Authors: Maria Lima
Copyright ©2007 by Maria Lima
First published in 2005, 2004
It takes a village ... or in this case, many villages ... many people without whom this book would not have been written and I thank each and every one of you. Of course, if I detailed the lot of you, this list would be longer than the book. Please know that each of you holds a special place in my heart.
That said, there are some that deserve a shout-out:
* First and foremost, my family both virtual and non—my parents, my sister Laura Condit, my brother-in-law Ken, all the Buds—Tea, Buffy or otherwise. Without you, this would still be a dream.
* My unofficial critiquers who helped me over more than a few bumps in a long road: Partner in Crime Donna Andrews, Second Twin Carla Coupe, the Evil Doctor Dana, Enabler Dina and my lovely “twin,” Elaine Yamaguchi.
* Lonnie Cruse, whose knowledge of the funeral industry saved me from a most embarrassing gaffe.
* A extra special thank you to Jan Burke, Charlaine Harris, and Jerrilyn Farmer—who many times kept me going when the going got way more than rough.
I know the dead and the dead know me. Not a personal choice, mind you, just the result of being born into a family of necromancers. It's in our blood, so to speak. Not that I am one—not yet anyway. It's more that they needed someone to learn the family business. So instead of more practical training, I learned how to deal with death.
Two years ago, my entire life changed and I ended up more or less back where I'd started—the heart of Texas Hill Country in a small town called Rio Seco—babysitting a whiny forty-year-old mortician cousin whose idea of fun was to call me at the ass crack of what-the-hell-time-is-it, a couple of hours past my usual dawnish bedtime, and beg for money. Okay, I had it and he didn't, but all I wanted from him was a little respect—you know, the stuff Aretha sang about. My cousin had plenty of respect for his clients (actually, for their families who were paying for his services) but not for me. Marty Nelson would always bitch to me about his dead-end (pun intended) job, his life (mostly useless) and his lack of funds (eternal).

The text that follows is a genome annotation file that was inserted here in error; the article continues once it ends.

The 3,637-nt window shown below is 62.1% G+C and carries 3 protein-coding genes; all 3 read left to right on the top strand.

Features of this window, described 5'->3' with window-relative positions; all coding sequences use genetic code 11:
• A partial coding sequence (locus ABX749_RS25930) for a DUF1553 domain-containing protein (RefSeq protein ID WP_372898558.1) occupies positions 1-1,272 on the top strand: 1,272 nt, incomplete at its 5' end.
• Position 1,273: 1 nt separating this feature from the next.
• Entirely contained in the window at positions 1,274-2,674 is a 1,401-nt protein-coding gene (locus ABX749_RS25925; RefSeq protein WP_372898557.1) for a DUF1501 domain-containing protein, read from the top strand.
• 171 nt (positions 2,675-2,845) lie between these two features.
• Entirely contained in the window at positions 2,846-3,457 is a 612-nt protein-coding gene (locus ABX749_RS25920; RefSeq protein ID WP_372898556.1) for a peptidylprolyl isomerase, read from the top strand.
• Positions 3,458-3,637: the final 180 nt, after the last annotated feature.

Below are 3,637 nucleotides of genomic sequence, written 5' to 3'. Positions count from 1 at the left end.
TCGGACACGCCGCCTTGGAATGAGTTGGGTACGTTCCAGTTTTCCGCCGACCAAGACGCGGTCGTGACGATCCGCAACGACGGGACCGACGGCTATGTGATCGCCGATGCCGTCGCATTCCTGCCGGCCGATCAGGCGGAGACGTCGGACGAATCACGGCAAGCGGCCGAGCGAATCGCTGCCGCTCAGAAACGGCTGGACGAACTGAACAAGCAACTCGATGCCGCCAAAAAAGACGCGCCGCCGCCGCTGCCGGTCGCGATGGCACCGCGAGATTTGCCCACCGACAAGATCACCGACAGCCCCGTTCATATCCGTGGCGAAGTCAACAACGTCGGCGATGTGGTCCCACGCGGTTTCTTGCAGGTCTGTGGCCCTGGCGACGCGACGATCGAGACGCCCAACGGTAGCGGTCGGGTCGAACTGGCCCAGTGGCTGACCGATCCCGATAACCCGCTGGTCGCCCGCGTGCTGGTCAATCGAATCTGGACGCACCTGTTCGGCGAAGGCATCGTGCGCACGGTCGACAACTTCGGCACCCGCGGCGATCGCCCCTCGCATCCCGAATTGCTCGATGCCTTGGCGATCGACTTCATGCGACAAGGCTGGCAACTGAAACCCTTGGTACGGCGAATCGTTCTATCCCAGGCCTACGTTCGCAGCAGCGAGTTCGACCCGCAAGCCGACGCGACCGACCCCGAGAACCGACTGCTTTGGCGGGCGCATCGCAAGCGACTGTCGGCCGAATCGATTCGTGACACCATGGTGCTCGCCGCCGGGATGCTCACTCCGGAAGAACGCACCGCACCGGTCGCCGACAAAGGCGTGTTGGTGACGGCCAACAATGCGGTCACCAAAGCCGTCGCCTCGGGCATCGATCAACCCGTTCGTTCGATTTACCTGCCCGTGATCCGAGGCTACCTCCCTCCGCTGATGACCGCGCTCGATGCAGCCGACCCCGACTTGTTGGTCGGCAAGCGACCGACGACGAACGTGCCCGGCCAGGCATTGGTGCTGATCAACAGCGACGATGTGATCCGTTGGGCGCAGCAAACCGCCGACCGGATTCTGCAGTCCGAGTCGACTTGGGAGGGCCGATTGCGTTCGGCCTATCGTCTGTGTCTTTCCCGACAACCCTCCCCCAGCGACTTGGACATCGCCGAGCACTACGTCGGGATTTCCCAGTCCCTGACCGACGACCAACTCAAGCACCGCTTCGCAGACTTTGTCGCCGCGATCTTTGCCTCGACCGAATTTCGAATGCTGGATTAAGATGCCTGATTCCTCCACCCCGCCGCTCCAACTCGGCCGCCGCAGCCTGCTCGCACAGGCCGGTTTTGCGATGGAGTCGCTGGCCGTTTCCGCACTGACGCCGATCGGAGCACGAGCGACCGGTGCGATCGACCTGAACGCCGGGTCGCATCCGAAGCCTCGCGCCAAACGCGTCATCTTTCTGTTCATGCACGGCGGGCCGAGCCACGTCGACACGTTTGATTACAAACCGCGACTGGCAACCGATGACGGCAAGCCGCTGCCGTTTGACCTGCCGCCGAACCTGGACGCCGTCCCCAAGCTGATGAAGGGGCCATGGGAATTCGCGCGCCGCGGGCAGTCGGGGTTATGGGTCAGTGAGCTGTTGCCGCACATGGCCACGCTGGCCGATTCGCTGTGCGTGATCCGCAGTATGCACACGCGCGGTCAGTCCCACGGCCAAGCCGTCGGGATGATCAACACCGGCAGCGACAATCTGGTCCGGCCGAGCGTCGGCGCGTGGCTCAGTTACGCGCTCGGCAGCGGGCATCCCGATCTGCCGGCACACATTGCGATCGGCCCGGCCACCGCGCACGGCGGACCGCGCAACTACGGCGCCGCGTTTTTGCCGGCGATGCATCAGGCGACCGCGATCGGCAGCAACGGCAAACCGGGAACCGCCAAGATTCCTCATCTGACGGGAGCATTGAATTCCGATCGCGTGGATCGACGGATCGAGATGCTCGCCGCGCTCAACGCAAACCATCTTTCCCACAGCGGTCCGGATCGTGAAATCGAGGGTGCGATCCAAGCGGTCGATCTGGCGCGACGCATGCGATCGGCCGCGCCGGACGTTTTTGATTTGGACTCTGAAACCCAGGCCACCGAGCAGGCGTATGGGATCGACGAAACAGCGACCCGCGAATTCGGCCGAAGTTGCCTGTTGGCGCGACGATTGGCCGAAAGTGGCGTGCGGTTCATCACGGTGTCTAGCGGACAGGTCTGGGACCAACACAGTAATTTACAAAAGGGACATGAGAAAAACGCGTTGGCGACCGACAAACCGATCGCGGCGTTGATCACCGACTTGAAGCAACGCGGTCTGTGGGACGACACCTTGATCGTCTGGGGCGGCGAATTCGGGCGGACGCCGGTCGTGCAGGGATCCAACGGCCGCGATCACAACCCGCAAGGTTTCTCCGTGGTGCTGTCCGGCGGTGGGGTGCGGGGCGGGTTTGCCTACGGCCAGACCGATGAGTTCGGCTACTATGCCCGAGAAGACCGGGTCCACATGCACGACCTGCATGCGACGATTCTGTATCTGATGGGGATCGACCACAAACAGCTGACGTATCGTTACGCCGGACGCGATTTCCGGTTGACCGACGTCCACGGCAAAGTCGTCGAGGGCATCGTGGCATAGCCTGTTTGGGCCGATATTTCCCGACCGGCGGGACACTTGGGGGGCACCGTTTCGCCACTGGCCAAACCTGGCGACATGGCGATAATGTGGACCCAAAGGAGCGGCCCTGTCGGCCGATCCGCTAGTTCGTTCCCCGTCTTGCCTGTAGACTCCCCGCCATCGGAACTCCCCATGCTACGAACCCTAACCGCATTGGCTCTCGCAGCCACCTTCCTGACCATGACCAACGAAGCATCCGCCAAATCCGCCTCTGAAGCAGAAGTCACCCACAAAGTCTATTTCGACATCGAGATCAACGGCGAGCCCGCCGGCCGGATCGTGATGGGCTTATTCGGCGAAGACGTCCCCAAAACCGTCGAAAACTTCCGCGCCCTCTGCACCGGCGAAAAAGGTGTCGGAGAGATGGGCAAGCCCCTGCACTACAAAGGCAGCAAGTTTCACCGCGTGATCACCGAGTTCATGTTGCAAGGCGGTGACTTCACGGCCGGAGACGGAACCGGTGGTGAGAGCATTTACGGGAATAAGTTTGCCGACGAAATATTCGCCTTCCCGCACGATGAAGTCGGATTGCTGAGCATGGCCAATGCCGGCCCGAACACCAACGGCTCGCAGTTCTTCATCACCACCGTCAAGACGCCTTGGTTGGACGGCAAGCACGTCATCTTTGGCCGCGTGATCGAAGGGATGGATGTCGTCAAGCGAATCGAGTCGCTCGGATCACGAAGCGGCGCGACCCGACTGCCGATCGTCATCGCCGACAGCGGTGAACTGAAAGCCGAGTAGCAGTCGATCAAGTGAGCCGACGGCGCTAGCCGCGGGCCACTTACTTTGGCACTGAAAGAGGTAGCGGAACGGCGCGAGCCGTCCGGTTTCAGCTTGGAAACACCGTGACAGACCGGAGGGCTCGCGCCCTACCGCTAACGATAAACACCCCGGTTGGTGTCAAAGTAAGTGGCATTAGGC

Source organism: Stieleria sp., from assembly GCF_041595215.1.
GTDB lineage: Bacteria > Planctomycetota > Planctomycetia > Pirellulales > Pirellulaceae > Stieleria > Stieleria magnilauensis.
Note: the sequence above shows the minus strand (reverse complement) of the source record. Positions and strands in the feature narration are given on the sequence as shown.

Enduring two years of boredom, near-solitude, and conversations with a man with whom I had less in common than a family pet wasn't what I'd imagined. Okay, so I had made this choice. What can I say? At the time, it sounded easy. I hadn't bothered to consider the consequences, imagine the future and recognize how unspeakably bored I would become. Marty certainly didn't make it any easier.
Then things started changing. Over the past couple of weeks, I'd been blessed with my own personal nightmare freak show. Lifelike dreams, crashing into my REM cycle with an overwhelming assault of vivid Technicolor, Surroundsound and Smell-o-vision. I spent years as Death's assistant and now those years were coming back to haunt me ... not with guilt or accusation, but in nightmares full of pain, fear, violence and a hell of a lot of blood.
That was the part I kept wondering about. Clan deaths were rarely violent, at least in the last century or so. Nowadays, when our folk died, it was by choice, not by chance. I wasn't sure where all this was coming from, maybe it was just my own sick psyche dealing with the so-called facts of my life.
This last one was the worst so far. Even the bright mid-afternoon sun couldn't chase it away. I still tasted blood, tasted death. The rich flavor of life bleeding into lifelessness hovered at the back of my throat, covering my tongue with that morning-after-the-night-before fuzzy coating that makes you run to the nearest toothbrush and giant bottle of Scope.
I could still remember, every last bloody minute of it.
I ran. Faster than I could ever remember running, my feet passing smoothly over rough terrain, my body automatically turning, avoiding rocks, cacti, and stumps of dead mesquite dangerously spearing the still night air. As the pale light of the nearly full moon blazed my path, my night vision adjusted automatically.
I could smell them in front of me. Hot fear-scent mixed with the exhilaration of the chase. This was what I wanted, what I needed.
Two hunters ran in front of me, staying in the shadows so I couldn't see who they were. No matter; after they fed, then I would.
I lunged forward, impatient now to reach my—
The smell slammed into my nose as I heard their prey fall, one body, then another. My gut roiled in agony, anticipation.
Blood. Lots of it. Where were they?
Fog clouded my vision. My senses shut down as the blood spoor became my only focus. I broke through the bushes, branches scratching my face, my arms, my body, pain receding into the background. There they were—ahead, in a clearing just by the lake, next to the homey picnic benches scattered throughout the small area.
Two of them, torn and bleeding. The rich scent teased me, luring me over. I looked around. The hunters were gone. Long gone. No one was there but the dead ... and me.
I stepped closer. Two deer, small, defenseless, spotted bodies too small to escape the things that chased them. I reached down, my hand operating independently of my conscious brain, my body taking over, knowing it needed—
I screamed as I realized that the bloody corpse nearest me wasn't a deer after all.
It was my cousin, Marty.
Something buzzed at my hip and my hands jerked the wheel. The Land Rover's right front tire slid off the road onto the gravel shoulder, kicking up dust. I recovered, steering back on to the road.